Home' MFAA Prosper : Credit Adviser May 2014 Contents 12
VOLUME 1 | ISSUE 1 | 2014
THE ESSENTIAL RESOURCE
"We advance cash to the business for a period generally ranging from six to nine
months, although there is no fixed term," says Silverpath's Miller. "The business
repays the advance or loan as it makes sales through its EFTPOS terminal."
Silverpath structures the loan in such a way that the repayment is seven to 15 per
cent of EFTPOS sales, ensuring it does not put undue stress on the business.
"This way, if the business experiences an upswing in sales, the loan can be
repaid more quickly," Miller says. "However, if the business has a difficult month,
its repayments will be reduced. For many businesses this product is an attractive
opportunity because it can be difficult to take a loan out with a bank and the process
can be drawn out with requirements for a great deal of documentation."
Silverpath is able to be flexible with a fast approval process and little
documentation; it is also unsecured.
180 Group o ers two principle alternative lending products: full ser vice factoring
and confidential factoring.
"Full ser vice factoring is a disclosed facility where [our clients'] customer knows
that a facility is in place," Hassan explains. "We send out statements and perform
the collections on behalf of the client, which gives them the benefit of a professional
collection service that is tailored to suit their requirements."
Confidential factoring is undisclosed, so the client's customers are unaware
that factoring is being utilised. The client sends its ow n statements and performs
its own collections. Hassan says this product suits those clients who prefer to
maintain control of their debtor collection activity and are perhaps sensitive to their
customers being made aware of the facility.
Since the GFC, alternative lending products have had to become simpler and
"Customers can now easily determine their interest rate, loan size and term,"
says Holmes. "These kinds of developments have come out of the GFC and,
combined with the NCCP requirements, have produced a more professional
approach in the industry."
Miller says that Silverpath works hard to fully inform clients and credit advisers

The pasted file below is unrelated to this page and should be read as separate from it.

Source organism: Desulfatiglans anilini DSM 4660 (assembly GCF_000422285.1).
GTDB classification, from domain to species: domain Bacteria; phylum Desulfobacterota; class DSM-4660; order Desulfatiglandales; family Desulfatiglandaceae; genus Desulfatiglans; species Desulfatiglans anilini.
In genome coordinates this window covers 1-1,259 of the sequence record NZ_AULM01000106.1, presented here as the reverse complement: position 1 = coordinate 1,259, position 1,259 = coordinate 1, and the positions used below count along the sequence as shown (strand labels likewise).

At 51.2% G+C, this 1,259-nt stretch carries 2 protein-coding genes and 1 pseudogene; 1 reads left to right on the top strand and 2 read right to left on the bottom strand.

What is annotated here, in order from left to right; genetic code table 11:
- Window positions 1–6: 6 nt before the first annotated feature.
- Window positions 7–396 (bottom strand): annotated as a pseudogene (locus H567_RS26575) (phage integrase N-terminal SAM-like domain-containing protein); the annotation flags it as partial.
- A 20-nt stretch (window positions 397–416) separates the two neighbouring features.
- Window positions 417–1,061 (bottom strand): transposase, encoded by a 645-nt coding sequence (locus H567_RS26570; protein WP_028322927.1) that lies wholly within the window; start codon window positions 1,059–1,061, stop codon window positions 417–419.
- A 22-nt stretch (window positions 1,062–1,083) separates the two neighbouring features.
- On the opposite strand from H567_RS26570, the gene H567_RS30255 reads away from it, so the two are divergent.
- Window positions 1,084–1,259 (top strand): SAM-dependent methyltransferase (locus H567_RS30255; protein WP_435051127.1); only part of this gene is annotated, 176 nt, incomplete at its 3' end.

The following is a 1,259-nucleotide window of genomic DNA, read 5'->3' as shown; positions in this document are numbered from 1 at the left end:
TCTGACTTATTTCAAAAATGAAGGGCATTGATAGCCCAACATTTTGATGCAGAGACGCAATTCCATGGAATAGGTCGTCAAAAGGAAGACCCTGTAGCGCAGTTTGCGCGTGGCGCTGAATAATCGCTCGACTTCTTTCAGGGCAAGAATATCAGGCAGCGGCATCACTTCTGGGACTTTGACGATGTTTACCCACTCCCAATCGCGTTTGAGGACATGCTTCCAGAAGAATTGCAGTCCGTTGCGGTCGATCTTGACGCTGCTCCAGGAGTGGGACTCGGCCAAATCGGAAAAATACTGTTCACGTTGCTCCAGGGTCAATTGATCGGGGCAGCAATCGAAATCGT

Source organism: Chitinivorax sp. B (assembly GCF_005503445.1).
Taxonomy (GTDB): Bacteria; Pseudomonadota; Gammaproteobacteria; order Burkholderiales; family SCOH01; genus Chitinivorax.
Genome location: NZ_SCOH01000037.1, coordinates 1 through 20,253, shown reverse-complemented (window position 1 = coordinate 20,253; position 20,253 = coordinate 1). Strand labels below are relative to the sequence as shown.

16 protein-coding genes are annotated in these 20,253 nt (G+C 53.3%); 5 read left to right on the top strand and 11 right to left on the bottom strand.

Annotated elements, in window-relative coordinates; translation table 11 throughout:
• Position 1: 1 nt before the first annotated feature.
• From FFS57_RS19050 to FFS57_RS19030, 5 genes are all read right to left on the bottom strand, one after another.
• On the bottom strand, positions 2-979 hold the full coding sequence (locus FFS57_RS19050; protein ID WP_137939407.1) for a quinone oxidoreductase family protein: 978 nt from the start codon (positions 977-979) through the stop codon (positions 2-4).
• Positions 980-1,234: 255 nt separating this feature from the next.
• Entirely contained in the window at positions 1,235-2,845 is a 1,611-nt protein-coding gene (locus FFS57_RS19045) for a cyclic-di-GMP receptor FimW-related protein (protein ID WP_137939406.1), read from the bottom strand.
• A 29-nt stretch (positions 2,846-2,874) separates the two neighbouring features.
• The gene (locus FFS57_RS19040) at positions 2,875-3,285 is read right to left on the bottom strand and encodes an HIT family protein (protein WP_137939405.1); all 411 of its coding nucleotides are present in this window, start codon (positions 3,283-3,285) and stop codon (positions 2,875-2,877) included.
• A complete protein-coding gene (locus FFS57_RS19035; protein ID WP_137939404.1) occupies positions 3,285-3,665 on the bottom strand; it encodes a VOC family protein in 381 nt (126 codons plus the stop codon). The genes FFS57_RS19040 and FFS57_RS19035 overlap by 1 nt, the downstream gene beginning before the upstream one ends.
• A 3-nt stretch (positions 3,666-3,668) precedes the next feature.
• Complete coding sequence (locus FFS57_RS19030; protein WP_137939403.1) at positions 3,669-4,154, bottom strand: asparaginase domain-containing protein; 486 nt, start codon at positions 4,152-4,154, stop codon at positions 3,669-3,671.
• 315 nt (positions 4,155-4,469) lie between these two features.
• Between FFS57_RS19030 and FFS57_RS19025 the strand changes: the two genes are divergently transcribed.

about the details of their product, including written materials and seminars.
"We pay brokers an upfront referrer fee for finding a new client and also offer
brokers a renewal fee for repeat customers," Miller says. "We are seeing a high
renewal rate so we must be doing something right."
180 Group has a user-friendly online system with state-of-the-art technology to
automatically reconcile a client's account on a daily basis.
Hassan says that all client relationship managers are actively involved in the
relationship with their clients and perform regular site visits to ensure they are
happy and comfortable with the product.
"With any further queries that an introducer or client may have, a BDM or client
relationship manager is always at the end of the phone to explain any details about
the product or the day-to-day running of an account."
Think about it: financing
models and arrears rates
"Unsurprisingly, arrears rates
are higher for low-doc and non-
conforming loans," w rote Jessica Tu n
from UWA's Faculty of Law following the
2009 NCCP reforms. "The arrears rate
for prime low-doc loans was 1.2 per cent in
June 2008, which was more than double the
arrears rate for prime full-doc loans.
"In comparison, the arrears rate for
non-conforming loans was much higher, at
8.5 per cent. The arrears rate for securitised
low-doc loans has also 'increased noticeably
over the past year' as has the rate for non-
conforming loans, which has 'increased by
more than 3 percentage points over the past
year'," Tu n w rote, citing both RBA and
"Rates of arrears also highlight the
di erences in lending standards across
di erent types of lenders," she continued.
" The arrears rate of full-doc loans
originated by non-bank lenders 'is higher
and has increased by more than that for
equivalent loans originated by banks and
other ADIs', indicating that customers of
non-banks may be more likely to experience
di culty in financing their loans."
Source: Tuffin, Jessica. 'Responsible Lending
Laws: Essential Development or Over reaction'.
Queensland University of Technology Law
and Justice Jour nal 9.2, 2009: 280-310.
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